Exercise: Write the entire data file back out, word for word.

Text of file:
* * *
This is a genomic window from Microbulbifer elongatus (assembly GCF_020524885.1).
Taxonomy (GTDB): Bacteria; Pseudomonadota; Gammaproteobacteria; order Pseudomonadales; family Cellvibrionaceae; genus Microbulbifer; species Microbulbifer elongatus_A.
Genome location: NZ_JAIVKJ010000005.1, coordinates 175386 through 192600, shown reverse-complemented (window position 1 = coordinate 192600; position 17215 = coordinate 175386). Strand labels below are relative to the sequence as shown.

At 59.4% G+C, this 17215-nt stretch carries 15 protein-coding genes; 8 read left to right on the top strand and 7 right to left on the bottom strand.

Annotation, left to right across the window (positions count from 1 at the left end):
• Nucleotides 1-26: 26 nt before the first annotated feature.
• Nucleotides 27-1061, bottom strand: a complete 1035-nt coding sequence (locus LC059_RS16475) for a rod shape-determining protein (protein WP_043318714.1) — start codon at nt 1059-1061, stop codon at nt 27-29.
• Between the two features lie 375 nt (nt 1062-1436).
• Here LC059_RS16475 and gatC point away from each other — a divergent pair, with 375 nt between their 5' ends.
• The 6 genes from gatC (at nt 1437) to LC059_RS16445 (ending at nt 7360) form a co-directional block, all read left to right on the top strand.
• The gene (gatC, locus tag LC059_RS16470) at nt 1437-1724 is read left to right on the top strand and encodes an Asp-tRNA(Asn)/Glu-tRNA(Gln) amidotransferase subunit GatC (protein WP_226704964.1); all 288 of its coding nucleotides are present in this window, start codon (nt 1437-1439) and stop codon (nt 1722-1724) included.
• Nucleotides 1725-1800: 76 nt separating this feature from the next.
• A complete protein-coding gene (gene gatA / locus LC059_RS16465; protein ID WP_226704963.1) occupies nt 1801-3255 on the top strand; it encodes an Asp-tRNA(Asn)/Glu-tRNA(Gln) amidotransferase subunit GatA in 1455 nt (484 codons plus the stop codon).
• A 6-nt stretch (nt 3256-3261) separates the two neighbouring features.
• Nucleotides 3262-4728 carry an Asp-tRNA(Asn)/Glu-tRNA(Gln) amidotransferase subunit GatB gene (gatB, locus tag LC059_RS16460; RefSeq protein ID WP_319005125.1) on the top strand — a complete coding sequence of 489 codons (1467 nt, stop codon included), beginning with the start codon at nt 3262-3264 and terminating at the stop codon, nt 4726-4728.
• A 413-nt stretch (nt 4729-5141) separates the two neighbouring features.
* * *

This is a genomic window from Microbulbifer elongatus (assembly GCF_020524885.1).
Taxonomy (GTDB): Bacteria; Pseudomonadota; Gammaproteobacteria; order Pseudomonadales; family Cellvibrionaceae; genus Microbulbifer; species Microbulbifer elongatus_A.
Genome location: NZ_JAIVKJ010000005.1, coordinates 175386 through 192600, shown reverse-complemented (window position 1 = coordinate 192600; position 17215 = coordinate 175386). Strand labels below are relative to the sequence as shown.

At 59.4% G+C, this 17215-nt stretch carries 15 protein-coding genes; 8 read left to right on the top strand and 7 right to left on the bottom strand.

Annotation, left to right across the window (positions count from 1 at the left end):
• Nucleotides 1-26: 26 nt before the first annotated feature.
• Nucleotides 27-1061, bottom strand: a complete 1035-nt coding sequence (locus LC059_RS16475) for a rod shape-determining protein (protein WP_043318714.1) — start codon at nt 1059-1061, stop codon at nt 27-29.
• Between the two features lie 375 nt (nt 1062-1436).
• Here LC059_RS16475 and gatC point away from each other — a divergent pair, with 375 nt between their 5' ends.
• The 6 genes from gatC (at nt 1437) to LC059_RS16445 (ending at nt 7360) form a co-directional block, all read left to right on the top strand.
• The gene (gatC, locus tag LC059_RS16470) at nt 1437-1724 is read left to right on the top strand and encodes an Asp-tRNA(Asn)/Glu-tRNA(Gln) amidotransferase subunit GatC (protein WP_226704964.1); all 288 of its coding nucleotides are present in this window, start codon (nt 1437-1439) and stop codon (nt 1722-1724) included.
• Nucleotides 1725-1800: 76 nt separating this feature from the next.
• A complete protein-coding gene (gene gatA / locus LC059_RS16465; protein ID WP_226704963.1) occupies nt 1801-3255 on the top strand; it encodes an Asp-tRNA(Asn)/Glu-tRNA(Gln) amidotransferase subunit GatA in 1455 nt (484 codons plus the stop codon).
• A 6-nt stretch (nt 3256-3261) separates the two neighbouring features.
• Nucleotides 3262-4728 carry an Asp-tRNA(Asn)/Glu-tRNA(Gln) amidotransferase subunit GatB gene (gatB, locus tag LC059_RS16460; RefSeq protein ID WP_319005125.1) on the top strand — a complete coding sequence of 489 codons (1467 nt, stop codon included), beginning with the start codon at nt 3262-3264 and terminating at the stop codon, nt 4726-4728.
• A 413-nt stretch (nt 4729-5141) separates the two neighbouring features.